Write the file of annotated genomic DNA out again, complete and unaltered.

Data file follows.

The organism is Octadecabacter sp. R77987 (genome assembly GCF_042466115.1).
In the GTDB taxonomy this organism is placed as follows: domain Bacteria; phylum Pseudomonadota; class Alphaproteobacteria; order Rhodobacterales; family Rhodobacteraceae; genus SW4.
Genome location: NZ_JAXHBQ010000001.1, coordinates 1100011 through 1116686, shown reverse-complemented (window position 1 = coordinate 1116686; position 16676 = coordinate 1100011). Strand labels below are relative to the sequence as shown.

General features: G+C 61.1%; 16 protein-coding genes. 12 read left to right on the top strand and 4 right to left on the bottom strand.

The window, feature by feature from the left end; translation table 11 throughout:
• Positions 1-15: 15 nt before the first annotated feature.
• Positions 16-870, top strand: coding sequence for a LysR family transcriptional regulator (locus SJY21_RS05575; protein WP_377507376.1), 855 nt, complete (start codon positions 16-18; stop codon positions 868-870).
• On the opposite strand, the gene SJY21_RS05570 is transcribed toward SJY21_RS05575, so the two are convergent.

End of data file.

The organism is Octadecabacter sp. R77987 (genome assembly GCF_042466115.1).
In the GTDB taxonomy this organism is placed as follows: domain Bacteria; phylum Pseudomonadota; class Alphaproteobacteria; order Rhodobacterales; family Rhodobacteraceae; genus SW4.
Genome location: NZ_JAXHBQ010000001.1, coordinates 1100011 through 1116686, shown reverse-complemented (window position 1 = coordinate 1116686; position 16676 = coordinate 1100011). Strand labels below are relative to the sequence as shown.

General features: G+C 61.1%; 16 protein-coding genes. 12 read left to right on the top strand and 4 right to left on the bottom strand.

The window, feature by feature from the left end; translation table 11 throughout:
• Positions 1-15: 15 nt before the first annotated feature.
• Positions 16-870, top strand: coding sequence for a LysR family transcriptional regulator (locus SJY21_RS05575; protein WP_377507376.1), 855 nt, complete (start codon positions 16-18; stop codon positions 868-870).
• On the opposite strand, the gene SJY21_RS05570 is transcribed toward SJY21_RS05575, so the two are convergent.